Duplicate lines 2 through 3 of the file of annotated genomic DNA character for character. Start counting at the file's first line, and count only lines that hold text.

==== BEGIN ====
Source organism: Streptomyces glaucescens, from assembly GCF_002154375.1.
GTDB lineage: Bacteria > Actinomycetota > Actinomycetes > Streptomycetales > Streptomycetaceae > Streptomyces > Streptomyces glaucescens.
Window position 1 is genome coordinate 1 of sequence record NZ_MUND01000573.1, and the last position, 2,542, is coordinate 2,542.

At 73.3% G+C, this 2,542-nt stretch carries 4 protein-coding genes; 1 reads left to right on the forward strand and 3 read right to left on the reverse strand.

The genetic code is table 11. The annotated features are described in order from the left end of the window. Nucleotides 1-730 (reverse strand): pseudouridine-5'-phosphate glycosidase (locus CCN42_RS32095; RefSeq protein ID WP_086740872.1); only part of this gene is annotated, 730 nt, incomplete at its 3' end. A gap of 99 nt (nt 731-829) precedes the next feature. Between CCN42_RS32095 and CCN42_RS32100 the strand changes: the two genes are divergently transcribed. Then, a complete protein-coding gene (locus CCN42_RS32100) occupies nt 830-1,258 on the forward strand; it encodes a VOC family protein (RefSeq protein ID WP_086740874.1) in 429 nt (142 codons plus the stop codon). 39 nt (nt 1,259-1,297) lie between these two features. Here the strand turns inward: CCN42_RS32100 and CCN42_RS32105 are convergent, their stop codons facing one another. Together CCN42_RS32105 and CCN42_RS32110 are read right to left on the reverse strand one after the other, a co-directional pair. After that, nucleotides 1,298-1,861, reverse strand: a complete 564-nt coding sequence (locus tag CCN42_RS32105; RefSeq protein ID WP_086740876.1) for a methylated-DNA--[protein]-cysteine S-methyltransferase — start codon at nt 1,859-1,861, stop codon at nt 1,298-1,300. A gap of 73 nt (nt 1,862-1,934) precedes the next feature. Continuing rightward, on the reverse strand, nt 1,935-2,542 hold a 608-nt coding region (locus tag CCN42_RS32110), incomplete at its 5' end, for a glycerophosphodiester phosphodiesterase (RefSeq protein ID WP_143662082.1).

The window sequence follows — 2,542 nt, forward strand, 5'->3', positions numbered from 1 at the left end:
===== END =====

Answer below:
GTDB lineage: Bacteria > Actinomycetota > Actinomycetes > Streptomycetales > Streptomycetaceae > Streptomyces > Streptomyces glaucescens.
Window position 1 is genome coordinate 1 of sequence record NZ_MUND01000573.1, and the last position, 2,542, is coordinate 2,542.